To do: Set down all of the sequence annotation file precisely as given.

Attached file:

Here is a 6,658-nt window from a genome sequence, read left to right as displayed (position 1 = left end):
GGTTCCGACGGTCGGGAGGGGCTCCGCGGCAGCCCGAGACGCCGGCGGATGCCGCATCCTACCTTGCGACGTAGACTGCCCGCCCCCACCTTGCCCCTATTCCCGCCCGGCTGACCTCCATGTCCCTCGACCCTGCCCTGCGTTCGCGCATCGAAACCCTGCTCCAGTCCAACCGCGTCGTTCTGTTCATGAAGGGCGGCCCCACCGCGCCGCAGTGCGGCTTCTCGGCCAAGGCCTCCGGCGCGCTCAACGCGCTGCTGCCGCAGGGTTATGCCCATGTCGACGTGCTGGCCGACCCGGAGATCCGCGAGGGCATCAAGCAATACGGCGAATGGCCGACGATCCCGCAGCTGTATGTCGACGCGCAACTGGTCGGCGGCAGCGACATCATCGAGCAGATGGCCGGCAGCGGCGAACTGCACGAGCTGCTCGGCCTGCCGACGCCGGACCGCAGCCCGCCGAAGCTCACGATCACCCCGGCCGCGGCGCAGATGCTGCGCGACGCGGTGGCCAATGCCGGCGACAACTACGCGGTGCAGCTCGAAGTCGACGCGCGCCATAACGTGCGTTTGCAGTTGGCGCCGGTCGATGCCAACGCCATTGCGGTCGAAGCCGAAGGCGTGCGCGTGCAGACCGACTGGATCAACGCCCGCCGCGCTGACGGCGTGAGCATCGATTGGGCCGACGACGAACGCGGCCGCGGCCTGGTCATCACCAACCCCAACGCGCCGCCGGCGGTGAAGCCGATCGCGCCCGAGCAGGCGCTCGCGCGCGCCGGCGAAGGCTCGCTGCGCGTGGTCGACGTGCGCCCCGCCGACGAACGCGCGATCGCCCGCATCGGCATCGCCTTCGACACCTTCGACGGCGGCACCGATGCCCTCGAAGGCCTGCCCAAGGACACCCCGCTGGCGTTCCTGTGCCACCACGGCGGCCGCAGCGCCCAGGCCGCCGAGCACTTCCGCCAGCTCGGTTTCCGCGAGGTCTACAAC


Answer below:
Here is a 6,658-nt window from a genome sequence, read left to right as displayed (position 1 = left end):
GGTTCCGACGGTCGGGAGGGGCTCCGCGGCAGCCCGAGACGCCGGCGGATGCCGCATCCTACCTTGCGACGTAGACTGCCCGCCCCCACCTTGCCCCTATTCCCGCCCGGCTGACCTCCATGTCCCTCGACCCTGCCCTGCGTTCGCGCATCGAAACCCTGCTCCAGTCCAACCGCGTCGTTCTGTTCATGAAGGGCGGCCCCACCGCGCCGCAGTGCGGCTTCTCGGCCAAGGCCTCCGGCGCGCTCAACGCGCTGCTGCCGCAGGGTTATGCCCATGTCGACGTGCTGGCCGACCCGGAGATCCGCGAGGGCATCAAGCAATACGGCGAATGGCCGACGATCCCGCAGCTGTATGTCGACGCGCAACTGGTCGGCGGCAGCGACATCATCGAGCAGATGGCCGGCAGCGGCGAACTGCACGAGCTGCTCGGCCTGCCGACGCCGGACCGCAGCCCGCCGAAGCTCACGATCACCCCGGCCGCGGCGCAGATGCTGCGCGACGCGGTGGCCAATGCCGGCGACAACTACGCGGTGCAGCTCGAAGTCGACGCGCGCCATAACGTGCGTTTGCAGTTGGCGCCGGTCGATGCCAACGCCATTGCGGTCGAAGCCGAAGGCGTGCGCGTGCAGACCGACTGGATCAACGCCCGCCGCGCTGACGGCGTGAGCATCGATTGGGCCGACGACGAACGCGGCCGCGGCCTGGTCATCACCAACCCCAACGCGCCGCCGGCGGTGAAGCCGATCGCGCCCGAGCAGGCGCTCGCGCGCGCCGGCGAAGGCTCGCTGCGCGTGGTCGACGTGCGCCCCGCCGACGAACGCGCGATCGCCCGCATCGGCATCGCCTTCGACACCTTCGACGGCGGCACCGATGCCCTCGAAGGCCTGCCCAAGGACACCCCGCTGGCGTTCCTGTGCCACCACGGCGGCCGCAGCGCCCAGGCCGCCGAGCACTTCCGCCAGCTCGGTTTCCGCGAGGTCTACAAC